Media: Inside story: How Ipswich became infested by killer ants - Queensland Times

Bungling by successive Queensland governments has seen the war on the red fire ant lost and hundreds of millions of dollars wasted. Dr Pam Swepson, who worked on the National Red Imported Fire Ant Eradication Program from its inception in 2002 for three years, has told the QT “the war against fire ants was lost at the beginning” and continued to be lost.... Ms Swepson said it was inevitable Ipswich was infested. Joel Gould, Queensland Times, 24th November 2016

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 Ms Swepson worked for the Department of Primary Industries for 17 years and her role on the ant eradication program was to liaise with industry and residents impacted by the ant.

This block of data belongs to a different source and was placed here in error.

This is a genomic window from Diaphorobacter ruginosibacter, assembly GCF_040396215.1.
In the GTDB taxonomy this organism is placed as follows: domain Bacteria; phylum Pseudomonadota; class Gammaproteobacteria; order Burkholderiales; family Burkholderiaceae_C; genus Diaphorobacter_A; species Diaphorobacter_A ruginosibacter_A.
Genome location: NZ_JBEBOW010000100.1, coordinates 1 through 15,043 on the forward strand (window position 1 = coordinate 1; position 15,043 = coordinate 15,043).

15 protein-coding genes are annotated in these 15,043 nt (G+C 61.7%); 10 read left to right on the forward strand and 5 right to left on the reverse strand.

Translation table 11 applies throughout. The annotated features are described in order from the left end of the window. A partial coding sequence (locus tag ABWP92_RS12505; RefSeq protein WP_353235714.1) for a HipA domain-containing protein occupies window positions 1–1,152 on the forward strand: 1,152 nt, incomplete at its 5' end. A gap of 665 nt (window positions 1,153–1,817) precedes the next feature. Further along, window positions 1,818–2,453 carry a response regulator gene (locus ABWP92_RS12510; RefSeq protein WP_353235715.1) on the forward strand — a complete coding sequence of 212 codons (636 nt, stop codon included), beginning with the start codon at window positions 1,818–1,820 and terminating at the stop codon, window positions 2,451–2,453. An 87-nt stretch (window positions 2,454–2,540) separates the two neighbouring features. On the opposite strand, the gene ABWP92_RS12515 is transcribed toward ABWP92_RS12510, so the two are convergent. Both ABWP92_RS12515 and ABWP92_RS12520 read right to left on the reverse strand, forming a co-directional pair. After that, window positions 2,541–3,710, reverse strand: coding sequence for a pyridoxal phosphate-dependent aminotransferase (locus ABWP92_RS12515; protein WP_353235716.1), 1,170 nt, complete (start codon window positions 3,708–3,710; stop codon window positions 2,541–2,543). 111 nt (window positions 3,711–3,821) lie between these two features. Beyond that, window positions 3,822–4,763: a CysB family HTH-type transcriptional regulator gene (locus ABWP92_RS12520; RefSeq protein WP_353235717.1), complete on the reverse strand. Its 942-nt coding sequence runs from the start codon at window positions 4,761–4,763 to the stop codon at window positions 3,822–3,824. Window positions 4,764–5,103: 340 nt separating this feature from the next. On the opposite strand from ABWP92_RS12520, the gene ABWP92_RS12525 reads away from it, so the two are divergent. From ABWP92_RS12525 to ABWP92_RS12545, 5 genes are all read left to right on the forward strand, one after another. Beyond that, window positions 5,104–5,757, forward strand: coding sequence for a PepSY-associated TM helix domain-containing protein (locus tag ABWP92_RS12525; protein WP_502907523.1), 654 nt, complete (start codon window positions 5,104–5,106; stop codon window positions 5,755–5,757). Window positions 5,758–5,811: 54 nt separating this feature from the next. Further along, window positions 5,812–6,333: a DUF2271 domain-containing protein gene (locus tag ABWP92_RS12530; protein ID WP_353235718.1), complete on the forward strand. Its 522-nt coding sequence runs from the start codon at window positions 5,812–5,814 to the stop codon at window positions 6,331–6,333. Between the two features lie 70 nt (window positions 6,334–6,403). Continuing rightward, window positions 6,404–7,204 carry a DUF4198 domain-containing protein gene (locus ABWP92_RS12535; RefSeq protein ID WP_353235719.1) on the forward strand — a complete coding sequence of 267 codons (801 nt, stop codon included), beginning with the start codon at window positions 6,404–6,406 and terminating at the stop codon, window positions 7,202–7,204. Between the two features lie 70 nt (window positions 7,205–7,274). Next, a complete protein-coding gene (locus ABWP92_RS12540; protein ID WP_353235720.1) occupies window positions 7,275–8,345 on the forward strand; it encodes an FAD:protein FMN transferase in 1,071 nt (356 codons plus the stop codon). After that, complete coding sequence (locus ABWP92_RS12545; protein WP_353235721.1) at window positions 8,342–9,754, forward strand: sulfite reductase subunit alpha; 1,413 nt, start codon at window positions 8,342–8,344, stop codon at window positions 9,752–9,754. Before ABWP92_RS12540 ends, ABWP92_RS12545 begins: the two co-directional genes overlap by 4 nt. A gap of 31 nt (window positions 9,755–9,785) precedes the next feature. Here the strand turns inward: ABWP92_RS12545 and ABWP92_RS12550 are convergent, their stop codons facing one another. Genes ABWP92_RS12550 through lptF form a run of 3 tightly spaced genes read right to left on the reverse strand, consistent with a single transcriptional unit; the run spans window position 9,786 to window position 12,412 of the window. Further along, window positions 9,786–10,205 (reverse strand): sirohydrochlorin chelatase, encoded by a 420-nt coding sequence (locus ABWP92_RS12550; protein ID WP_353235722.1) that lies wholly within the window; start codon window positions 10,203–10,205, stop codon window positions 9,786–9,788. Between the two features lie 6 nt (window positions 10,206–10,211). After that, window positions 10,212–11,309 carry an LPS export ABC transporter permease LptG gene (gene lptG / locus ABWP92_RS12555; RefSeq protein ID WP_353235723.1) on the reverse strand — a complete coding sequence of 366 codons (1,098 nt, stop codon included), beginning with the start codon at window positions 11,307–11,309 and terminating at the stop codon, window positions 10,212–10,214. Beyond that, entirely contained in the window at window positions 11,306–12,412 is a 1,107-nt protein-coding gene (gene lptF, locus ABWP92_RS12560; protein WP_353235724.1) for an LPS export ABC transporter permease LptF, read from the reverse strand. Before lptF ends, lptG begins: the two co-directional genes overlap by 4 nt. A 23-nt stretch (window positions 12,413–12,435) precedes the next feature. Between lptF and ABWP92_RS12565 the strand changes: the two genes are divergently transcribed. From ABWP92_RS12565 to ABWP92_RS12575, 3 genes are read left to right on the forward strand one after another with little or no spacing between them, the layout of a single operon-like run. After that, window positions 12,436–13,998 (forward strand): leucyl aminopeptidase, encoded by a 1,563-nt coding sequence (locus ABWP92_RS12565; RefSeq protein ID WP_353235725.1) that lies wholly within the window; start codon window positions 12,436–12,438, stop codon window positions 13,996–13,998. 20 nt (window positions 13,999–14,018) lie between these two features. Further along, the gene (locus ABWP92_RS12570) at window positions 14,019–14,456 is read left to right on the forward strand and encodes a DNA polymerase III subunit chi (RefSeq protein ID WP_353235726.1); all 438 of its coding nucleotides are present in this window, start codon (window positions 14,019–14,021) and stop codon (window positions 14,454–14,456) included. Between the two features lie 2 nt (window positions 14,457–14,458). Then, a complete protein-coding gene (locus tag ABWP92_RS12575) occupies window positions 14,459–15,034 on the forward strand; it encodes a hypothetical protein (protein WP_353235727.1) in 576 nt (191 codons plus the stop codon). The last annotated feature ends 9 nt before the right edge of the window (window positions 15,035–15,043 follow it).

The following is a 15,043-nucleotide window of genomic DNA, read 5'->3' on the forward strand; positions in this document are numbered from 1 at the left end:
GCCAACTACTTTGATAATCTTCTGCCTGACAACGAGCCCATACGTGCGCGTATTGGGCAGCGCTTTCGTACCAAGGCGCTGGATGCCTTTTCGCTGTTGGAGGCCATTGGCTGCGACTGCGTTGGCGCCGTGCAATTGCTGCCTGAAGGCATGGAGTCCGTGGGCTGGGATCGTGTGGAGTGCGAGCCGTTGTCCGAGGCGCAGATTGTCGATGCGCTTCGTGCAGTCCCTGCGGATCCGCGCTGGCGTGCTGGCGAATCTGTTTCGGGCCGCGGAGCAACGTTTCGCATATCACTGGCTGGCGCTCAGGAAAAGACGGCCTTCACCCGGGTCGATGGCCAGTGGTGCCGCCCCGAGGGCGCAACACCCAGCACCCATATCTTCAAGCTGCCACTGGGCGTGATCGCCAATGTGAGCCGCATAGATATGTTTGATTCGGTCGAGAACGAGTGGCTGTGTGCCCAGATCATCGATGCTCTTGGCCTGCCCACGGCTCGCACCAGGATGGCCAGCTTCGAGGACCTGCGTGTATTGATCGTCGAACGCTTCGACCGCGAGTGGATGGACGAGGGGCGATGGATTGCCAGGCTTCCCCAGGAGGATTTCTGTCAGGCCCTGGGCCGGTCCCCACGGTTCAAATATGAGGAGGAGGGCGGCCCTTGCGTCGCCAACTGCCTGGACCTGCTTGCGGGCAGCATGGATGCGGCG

Fire ants have now invaded all but two Ipswich suburbs, are rife in the Lockyer Valley and are marching through south-east Queensland towards the NSW border.

The ants, which have killed 80 people in the US, destroyed crops and killed ground-born stock, are now out of control and are estimated to have caused billions of dollars of damage.

Ms Swepson produced reports on the program for program funders and she watched political interference and the ignoring of scientific advice cripple the program from the beginning.

In 2003 she told the Crime and Misconduct Commission about those issues.

She said successive governments since 2002 had spent $350 million in public money, both commonwealth and state, and that the infestation was now “10 times bigger than what it was in 2002”.

Entomologists regard the fire ant as one of the top six invasive species on the planet.

Ms Swepson added there had been a “total failure of Biosecurity Queensland” because it had repeatedly ignored scientific advice and that scientific reviews had shown that the program has not been on track to eradicate the fire ants since 2004/5.

She said that was contrary to government spin which had suggested all was “going well” when the opposite was in fact the case.

“I have followed the cover-up through media releases and program reports and reviews that I accessed under Right to Information processes,” Ms Swepson said.